When Matt Sandusky was only 8 years old, his adoptive father, former Penn State football coach Jerry Sandusky, began sexually abusing him -- a crime that he says went on for years. But because Matt had been considered a "problem child" before the Sandusky family took him in, and because Jerry Sandusky was so well-known and respected in his community, Matt says, the adults in his life completely missed or ignored the signs that he was being abused.
"People walked in on things that they thought might have been child sexual abuse, but they never reported it because of who he was," he told The Huffington Post in an interview. "Everybody in my life -- judges, probation officers, teachers, guidance counselors, doctors, therapists -- everybody kept pushing me towards the perpetrator, the person that was abusing me, saying that he was what I needed to get better. Nobody understood that he was making me worse. They wrote me off as a bad kid from a bad home that had no worth in society."
Sandusky kept quiet about the abuse for years, as his father had convinced him that the police were always waiting to take him away if he made a wrong move. But in 2012, when Jerry Sandusky was on trial for 54 counts of child sex abuse, Matt finally found the courage to come forward to police. He was among the victims with whom Penn State settled a civil suit.
Jerry Sandusky is now serving a life jail sentence for child sexual abuse, and Matt has dedicated his life to giving victims a voice. On Wednesday, he announced a new partnership between the sexual abuse awareness organization he founded, the Peaceful Hearts Foundation, and Darkness to Light, a national sexual abuse prevention nonprofit. The goal of the partnership is to raise the profile of child sexual abuse, encourage victims to come forward and train adults on how to spot abuse.
One important part of the strategy, Sandusky said, is to encourage Congress to pass a law requiring all schools to educate children from a young age about what sexual abuse is, so they can identify it and have the words to communicate it when it happens to them.
"I think it's important for schools to have mandated teaching to children, age-appropriate teachings, and I think every school in every state should have those programs in place," Sandusky said. "You have to talk to children early on and often, and teach them correct anatomy. Because these children don't have the language to understand sexuality, and then the perpetrators are teaching them what sex is and what's appropriate and what's not."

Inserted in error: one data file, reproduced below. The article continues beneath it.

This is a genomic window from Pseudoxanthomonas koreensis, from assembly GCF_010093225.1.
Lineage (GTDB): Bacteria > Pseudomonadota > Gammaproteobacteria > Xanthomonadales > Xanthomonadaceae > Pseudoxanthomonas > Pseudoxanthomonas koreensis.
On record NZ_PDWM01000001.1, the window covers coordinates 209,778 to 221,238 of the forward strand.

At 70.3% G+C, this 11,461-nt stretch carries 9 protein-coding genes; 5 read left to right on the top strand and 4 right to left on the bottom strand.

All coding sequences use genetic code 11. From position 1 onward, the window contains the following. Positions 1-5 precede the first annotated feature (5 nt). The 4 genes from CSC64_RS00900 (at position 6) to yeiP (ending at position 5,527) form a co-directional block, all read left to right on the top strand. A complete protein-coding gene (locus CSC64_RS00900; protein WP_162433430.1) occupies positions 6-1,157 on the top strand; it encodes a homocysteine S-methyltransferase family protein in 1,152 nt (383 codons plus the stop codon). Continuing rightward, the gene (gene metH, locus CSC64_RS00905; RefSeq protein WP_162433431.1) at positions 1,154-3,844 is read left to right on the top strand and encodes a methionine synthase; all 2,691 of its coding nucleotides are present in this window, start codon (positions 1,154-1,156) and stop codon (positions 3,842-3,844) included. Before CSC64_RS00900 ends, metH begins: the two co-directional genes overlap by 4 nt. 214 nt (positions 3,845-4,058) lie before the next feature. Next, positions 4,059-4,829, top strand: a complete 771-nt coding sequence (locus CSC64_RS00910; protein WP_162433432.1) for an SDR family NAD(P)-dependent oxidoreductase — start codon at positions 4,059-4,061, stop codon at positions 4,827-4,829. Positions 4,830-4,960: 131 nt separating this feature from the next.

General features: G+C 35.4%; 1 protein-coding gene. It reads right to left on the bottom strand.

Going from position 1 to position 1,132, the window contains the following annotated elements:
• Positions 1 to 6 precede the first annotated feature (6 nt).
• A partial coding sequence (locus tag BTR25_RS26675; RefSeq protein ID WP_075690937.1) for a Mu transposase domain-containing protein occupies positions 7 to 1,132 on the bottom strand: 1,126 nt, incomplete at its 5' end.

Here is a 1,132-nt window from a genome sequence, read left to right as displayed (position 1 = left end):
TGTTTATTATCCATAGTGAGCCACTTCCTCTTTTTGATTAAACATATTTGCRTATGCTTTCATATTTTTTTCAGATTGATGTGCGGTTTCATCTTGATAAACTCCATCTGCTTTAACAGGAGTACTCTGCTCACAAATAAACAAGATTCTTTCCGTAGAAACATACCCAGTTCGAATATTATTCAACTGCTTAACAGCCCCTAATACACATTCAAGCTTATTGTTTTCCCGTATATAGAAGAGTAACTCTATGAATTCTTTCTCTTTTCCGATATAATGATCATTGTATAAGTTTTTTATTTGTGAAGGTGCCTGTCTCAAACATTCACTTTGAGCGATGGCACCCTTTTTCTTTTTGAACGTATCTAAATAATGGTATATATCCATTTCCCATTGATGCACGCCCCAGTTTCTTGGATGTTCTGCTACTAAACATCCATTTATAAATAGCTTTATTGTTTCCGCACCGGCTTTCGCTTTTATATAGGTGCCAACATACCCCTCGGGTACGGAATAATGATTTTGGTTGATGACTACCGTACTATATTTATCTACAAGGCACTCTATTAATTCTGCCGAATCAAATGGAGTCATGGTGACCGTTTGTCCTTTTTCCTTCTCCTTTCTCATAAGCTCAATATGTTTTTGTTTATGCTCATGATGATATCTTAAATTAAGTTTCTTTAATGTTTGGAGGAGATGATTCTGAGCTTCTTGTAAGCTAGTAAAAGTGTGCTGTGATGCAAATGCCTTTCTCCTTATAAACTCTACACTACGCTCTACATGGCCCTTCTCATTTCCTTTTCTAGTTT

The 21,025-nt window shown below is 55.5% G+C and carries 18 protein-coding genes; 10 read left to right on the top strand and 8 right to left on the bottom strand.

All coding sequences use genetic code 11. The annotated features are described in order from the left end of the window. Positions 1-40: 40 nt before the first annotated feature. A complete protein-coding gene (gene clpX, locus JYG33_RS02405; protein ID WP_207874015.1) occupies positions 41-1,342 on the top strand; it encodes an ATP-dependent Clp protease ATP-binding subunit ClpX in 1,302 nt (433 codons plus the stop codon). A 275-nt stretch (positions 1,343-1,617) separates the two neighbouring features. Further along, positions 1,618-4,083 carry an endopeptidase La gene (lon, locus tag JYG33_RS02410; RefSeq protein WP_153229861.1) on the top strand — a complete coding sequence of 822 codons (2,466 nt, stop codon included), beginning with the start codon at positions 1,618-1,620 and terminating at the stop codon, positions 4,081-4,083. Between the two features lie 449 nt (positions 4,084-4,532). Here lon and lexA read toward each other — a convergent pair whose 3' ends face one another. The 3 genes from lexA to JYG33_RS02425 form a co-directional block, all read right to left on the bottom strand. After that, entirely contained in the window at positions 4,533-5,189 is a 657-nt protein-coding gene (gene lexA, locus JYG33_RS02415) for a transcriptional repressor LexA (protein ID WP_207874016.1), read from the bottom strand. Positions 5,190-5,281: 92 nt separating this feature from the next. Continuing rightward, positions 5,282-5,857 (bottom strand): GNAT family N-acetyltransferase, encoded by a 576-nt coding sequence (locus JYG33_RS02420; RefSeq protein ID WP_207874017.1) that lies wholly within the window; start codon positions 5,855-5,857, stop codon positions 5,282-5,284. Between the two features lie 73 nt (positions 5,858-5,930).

Sandusky said if someone had educated him as a child about sexual abuse and rape, it could have "drastically changed" his story.
"I never knew that what he was doing was wrong," he said. "I knew it made me very uncomfortable, and it felt so awkward. But the only thing I ever thought was that he was gay, because he was doing these things and we were both male."
Darkness to Light also trains adults -- particularly parents, teachers, and others who work with children -- on what signs to look for in victims and their perpetrators. According to the group, nearly 500,000 children born in the United States each year will be sexually abused before they turn 18, and nearly three-quarters of those children will keep their abuse a secret at least until after it has occurred.
Sandusky said reporting the abuse was difficult. "But the greatest thing I can tell a survivor is that once you have come forward, it is the single most empowering thing that you will ever do to take back control of your own life."
As he travels around the country giving speeches and talking about his own experiences as a survivor, Sandusky said other survivors, victims and their parents are constantly coming forward and telling him about their own experiences with abuse. He said he believes child molestation is far more common than people realize.
"Child sexual abuse is an epidemic," Sandusky said. "People don't get it. They think it's the old man in the van taking kids and molesting them, and that's not true. Ninety percent of the time a child is abused by someone they know, love and trust. And often that person, if not a family member, is someone the parents trust, and the perpetrator has groomed them to do that. We need to start paying attention to those people that seem too good to be true, because most of the time they are."
"We really need to open our eyes and start seeing this epidemic for what it is," he added. "It's destroying our society."